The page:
slap

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English[edit]

Etymology[edit]

Uncertain, probably from imitative origin.

Pronunciation[edit]

Noun[edit]

slap ‎(plural slaps)

  1. A blow, especially one given with the open hand, or with something broad and flat.
  2. The sound of such a blow.
  3. (slang, uncountable) Makeup, cosmetics.

Usage notes[edit]

Especially used of blows to the face (aggressive), buttocks, and hand, frequently as a sign of reproach. Conversely, used of friendly strikes to the back, as a sign of camaraderie.

Hyponyms[edit]

Derived terms[edit]

Translations[edit]

Verb[edit]

slap ‎(third-person singular simple present slaps, present participle slapping, simple past and past participle slapped)

  1. (transitive) To give a slap to.
    She slapped him in response to the insult.
    • 1922, Virginia Woolf, Jacob's Room Chapter 1
      Mrs. Flanders rose, slapped her coat this side and that to get the sand off, and picked up her black parasol.
  2. (transitive) To cause something to strike soundly.
    He slapped the reins against the horse's back.
  3. (intransitive) To strike soundly against something.
    The rain slapped against the window-panes.
  4. (transitive) To place, to put carelessly.
    We'd better slap some fresh paint on that wall.
  5. (transitive, figuratively) To impose a penalty, etc. upon (someone).
    I was slapped with a parking fine.

Derived terms[edit]

Hyponyms[edit]

Translations[edit]

Adverb[edit]

slap ‎(not comparable)

  1. Exactly, precisely
    He tossed the file down slap in the middle of the table.

Synonyms[edit]

Translations[edit]

Anagrams[edit]


Danish[edit]

Etymology 1[edit]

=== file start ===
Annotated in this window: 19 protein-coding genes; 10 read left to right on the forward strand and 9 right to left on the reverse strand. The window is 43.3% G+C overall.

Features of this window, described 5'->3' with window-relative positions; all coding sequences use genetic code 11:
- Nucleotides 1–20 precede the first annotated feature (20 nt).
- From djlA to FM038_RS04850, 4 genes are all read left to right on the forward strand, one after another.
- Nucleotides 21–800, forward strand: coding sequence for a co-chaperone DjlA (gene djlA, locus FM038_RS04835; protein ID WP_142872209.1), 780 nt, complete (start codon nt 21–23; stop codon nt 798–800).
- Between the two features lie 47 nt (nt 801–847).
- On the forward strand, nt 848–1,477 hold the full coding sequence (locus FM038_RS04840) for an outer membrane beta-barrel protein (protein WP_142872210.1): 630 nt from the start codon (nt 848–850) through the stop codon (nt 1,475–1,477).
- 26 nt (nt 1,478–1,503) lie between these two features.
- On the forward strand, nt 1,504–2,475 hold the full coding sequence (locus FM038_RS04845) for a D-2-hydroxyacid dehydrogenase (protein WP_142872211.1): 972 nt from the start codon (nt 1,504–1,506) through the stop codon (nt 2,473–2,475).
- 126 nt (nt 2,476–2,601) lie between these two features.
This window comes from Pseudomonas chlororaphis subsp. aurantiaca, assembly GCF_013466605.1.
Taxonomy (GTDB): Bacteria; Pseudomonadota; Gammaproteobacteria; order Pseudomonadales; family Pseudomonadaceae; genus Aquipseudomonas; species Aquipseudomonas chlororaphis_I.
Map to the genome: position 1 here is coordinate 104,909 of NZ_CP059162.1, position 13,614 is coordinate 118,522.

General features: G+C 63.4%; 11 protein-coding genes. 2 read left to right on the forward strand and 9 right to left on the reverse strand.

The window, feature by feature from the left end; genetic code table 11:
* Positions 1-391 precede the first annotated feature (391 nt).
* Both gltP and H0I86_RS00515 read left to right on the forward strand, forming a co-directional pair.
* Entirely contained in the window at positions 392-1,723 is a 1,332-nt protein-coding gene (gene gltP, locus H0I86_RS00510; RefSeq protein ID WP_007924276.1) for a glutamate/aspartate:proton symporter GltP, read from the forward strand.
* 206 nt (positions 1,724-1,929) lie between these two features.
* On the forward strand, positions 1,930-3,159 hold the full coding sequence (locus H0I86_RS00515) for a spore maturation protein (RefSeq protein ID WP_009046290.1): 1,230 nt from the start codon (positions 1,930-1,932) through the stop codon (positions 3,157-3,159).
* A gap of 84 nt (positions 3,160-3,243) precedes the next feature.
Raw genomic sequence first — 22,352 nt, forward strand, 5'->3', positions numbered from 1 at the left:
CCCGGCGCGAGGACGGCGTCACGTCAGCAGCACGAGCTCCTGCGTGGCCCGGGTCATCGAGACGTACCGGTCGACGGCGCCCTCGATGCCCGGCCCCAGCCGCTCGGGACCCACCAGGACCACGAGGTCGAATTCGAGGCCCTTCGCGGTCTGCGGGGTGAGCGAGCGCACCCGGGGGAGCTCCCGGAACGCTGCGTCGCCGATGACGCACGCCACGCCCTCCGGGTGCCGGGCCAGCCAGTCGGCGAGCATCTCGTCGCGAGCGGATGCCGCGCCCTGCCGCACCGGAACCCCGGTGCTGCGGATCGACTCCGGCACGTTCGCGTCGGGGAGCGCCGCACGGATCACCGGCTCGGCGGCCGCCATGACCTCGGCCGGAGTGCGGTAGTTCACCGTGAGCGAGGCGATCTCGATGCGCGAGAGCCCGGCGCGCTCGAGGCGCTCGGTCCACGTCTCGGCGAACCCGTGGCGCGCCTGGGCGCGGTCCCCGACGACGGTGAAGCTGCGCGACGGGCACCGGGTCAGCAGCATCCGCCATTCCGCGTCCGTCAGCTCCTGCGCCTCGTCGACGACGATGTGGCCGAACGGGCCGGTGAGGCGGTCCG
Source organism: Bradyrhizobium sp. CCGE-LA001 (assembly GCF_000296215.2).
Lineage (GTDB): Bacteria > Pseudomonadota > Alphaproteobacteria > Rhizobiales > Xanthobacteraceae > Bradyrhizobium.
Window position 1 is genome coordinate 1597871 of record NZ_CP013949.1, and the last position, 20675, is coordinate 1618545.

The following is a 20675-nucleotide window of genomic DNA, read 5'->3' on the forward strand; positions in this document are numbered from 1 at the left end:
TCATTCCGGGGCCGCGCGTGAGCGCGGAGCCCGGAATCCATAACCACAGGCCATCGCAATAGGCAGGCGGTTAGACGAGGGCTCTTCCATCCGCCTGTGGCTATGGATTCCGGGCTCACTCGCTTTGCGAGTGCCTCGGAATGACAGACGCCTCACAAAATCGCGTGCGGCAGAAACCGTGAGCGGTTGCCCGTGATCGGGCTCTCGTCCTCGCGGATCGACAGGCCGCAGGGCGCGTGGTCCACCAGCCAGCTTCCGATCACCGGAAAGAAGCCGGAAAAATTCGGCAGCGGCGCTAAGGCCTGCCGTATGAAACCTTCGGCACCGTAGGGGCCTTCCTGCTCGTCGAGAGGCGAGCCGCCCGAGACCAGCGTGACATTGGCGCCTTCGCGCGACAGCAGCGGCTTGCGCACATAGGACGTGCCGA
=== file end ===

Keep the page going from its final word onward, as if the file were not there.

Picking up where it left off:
From Middle Low German slap

Adjective[edit]

slap

  1. loose
  2. limp
  3. slack
  4. flaccid
  5. lax
Inflection[edit]
Inflection of slap
Positive Comparative Superlative
Common singular slap slappere slappest2
Neuter singular slapt slappere slappest2
Plural slappe slappere slappest2
Definite attributive1 slappe slappere slappeste
1) When an adjective is applied predicatively to something definite, the corresponding "indefinite" form is used.
2) The "indefinite" superlatives may not be used attributively.

Etymology 2[edit]

Non-lemma forms.

Verb[edit]

slap

  1. past tense of slippe

References[edit]


Dutch[edit]

Pronunciation[edit]

Etymology[edit]

From Middle Dutch slap. Cognate with German schlaff and schlapp.

Adjective[edit]

slap ‎(comparative slapper, superlative slapst)

  1. slack
  2. weak

Inflection[edit]

Inflection of slap
uninflected slap
inflected slappe
comparative slapper
positive comparative superlative
predicative/adverbial slap slapper het slapst
het slapste
indefinite m./f. sing. slappe slappere slapste
n. sing. slap slapper slapste
plural slappe slappere slapste
definite slappe slappere slapste
partitive slaps slappers

Anagrams[edit]


Old Saxon[edit]

Etymology[edit]

From Proto-Germanic *slēpaz. Compare Old English slǣp, Old High German slāf.

Noun[edit]

slāp m

  1. sleep

Declension[edit]


Serbo-Croatian[edit]

Etymology[edit]

From Proto-Slavic *solpъ.

Pronunciation[edit]

Noun[edit]

slȃp m ‎(Cyrillic spelling сла̑п)

  1. (geology) waterfall

Declension[edit]

References[edit]

  • slap” in Hrvatski jezični portal

Slovene[edit]

Slovene Wikipedia has an article on:
Wikipedia sl

Etymology[edit]

From Proto-Slavic *solpъ.

Pronunciation[edit]

Noun[edit]

sláp m inan ‎(genitive slápa or slapú, nominative plural slápi or slapôvi)

  1. (geology) waterfall

Declension[edit]


Spanish[edit]

Noun[edit]

slap m ‎(plural slaps)

  1. (Peru) flip-flop, thong (Australia), jandal (New Zealand)

Synonyms[edit]